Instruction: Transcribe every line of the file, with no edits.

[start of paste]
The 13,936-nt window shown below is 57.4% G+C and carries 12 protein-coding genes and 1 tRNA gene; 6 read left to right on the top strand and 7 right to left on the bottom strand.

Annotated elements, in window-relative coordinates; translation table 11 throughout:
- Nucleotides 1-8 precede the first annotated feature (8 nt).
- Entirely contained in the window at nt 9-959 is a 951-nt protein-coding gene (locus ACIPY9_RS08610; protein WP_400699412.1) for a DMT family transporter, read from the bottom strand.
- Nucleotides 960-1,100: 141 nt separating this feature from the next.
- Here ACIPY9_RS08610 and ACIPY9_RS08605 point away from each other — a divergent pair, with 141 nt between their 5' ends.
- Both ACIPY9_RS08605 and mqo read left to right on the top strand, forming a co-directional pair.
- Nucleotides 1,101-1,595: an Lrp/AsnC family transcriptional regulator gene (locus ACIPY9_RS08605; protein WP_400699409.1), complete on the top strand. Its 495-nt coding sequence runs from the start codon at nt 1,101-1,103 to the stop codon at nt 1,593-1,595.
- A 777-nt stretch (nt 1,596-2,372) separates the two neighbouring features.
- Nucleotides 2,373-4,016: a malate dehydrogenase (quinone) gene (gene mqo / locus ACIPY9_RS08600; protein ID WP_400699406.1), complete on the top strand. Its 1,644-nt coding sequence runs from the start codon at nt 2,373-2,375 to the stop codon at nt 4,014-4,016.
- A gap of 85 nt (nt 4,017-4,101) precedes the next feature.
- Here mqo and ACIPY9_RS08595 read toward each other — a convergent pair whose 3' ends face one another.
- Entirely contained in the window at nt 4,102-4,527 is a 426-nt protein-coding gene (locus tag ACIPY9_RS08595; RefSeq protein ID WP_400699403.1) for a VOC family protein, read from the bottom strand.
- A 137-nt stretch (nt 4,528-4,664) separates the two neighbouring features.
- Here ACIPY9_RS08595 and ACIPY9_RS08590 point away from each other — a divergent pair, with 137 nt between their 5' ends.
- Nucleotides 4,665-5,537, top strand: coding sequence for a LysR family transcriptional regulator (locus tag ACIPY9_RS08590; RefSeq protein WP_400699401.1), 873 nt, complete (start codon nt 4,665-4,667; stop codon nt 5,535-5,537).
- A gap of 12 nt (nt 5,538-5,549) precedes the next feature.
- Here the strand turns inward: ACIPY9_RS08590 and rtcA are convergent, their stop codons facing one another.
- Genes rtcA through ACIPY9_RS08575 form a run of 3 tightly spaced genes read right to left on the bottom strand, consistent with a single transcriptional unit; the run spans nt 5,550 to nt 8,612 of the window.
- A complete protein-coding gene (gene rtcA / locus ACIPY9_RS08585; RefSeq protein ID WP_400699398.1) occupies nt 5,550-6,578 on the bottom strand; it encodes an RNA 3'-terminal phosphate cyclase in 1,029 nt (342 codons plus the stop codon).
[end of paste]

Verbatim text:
The 13,936-nt window shown below is 57.4% G+C and carries 12 protein-coding genes and 1 tRNA gene; 6 read left to right on the top strand and 7 right to left on the bottom strand.

Annotated elements, in window-relative coordinates; translation table 11 throughout:
- Nucleotides 1-8 precede the first annotated feature (8 nt).
- Entirely contained in the window at nt 9-959 is a 951-nt protein-coding gene (locus ACIPY9_RS08610; protein WP_400699412.1) for a DMT family transporter, read from the bottom strand.
- Nucleotides 960-1,100: 141 nt separating this feature from the next.
- Here ACIPY9_RS08610 and ACIPY9_RS08605 point away from each other — a divergent pair, with 141 nt between their 5' ends.
- Both ACIPY9_RS08605 and mqo read left to right on the top strand, forming a co-directional pair.
- Nucleotides 1,101-1,595: an Lrp/AsnC family transcriptional regulator gene (locus ACIPY9_RS08605; protein WP_400699409.1), complete on the top strand. Its 495-nt coding sequence runs from the start codon at nt 1,101-1,103 to the stop codon at nt 1,593-1,595.
- A 777-nt stretch (nt 1,596-2,372) separates the two neighbouring features.
- Nucleotides 2,373-4,016: a malate dehydrogenase (quinone) gene (gene mqo / locus ACIPY9_RS08600; protein ID WP_400699406.1), complete on the top strand. Its 1,644-nt coding sequence runs from the start codon at nt 2,373-2,375 to the stop codon at nt 4,014-4,016.
- A gap of 85 nt (nt 4,017-4,101) precedes the next feature.
- Here mqo and ACIPY9_RS08595 read toward each other — a convergent pair whose 3' ends face one another.
- Entirely contained in the window at nt 4,102-4,527 is a 426-nt protein-coding gene (locus tag ACIPY9_RS08595; RefSeq protein ID WP_400699403.1) for a VOC family protein, read from the bottom strand.
- A 137-nt stretch (nt 4,528-4,664) separates the two neighbouring features.
- Here ACIPY9_RS08595 and ACIPY9_RS08590 point away from each other — a divergent pair, with 137 nt between their 5' ends.
- Nucleotides 4,665-5,537, top strand: coding sequence for a LysR family transcriptional regulator (locus tag ACIPY9_RS08590; RefSeq protein WP_400699401.1), 873 nt, complete (start codon nt 4,665-4,667; stop codon nt 5,535-5,537).
- A gap of 12 nt (nt 5,538-5,549) precedes the next feature.
- Here the strand turns inward: ACIPY9_RS08590 and rtcA are convergent, their stop codons facing one another.
- Genes rtcA through ACIPY9_RS08575 form a run of 3 tightly spaced genes read right to left on the bottom strand, consistent with a single transcriptional unit; the run spans nt 5,550 to nt 8,612 of the window.
- A complete protein-coding gene (gene rtcA / locus ACIPY9_RS08585; RefSeq protein ID WP_400699398.1) occupies nt 5,550-6,578 on the bottom strand; it encodes an RNA 3'-terminal phosphate cyclase in 1,029 nt (342 codons plus the stop codon).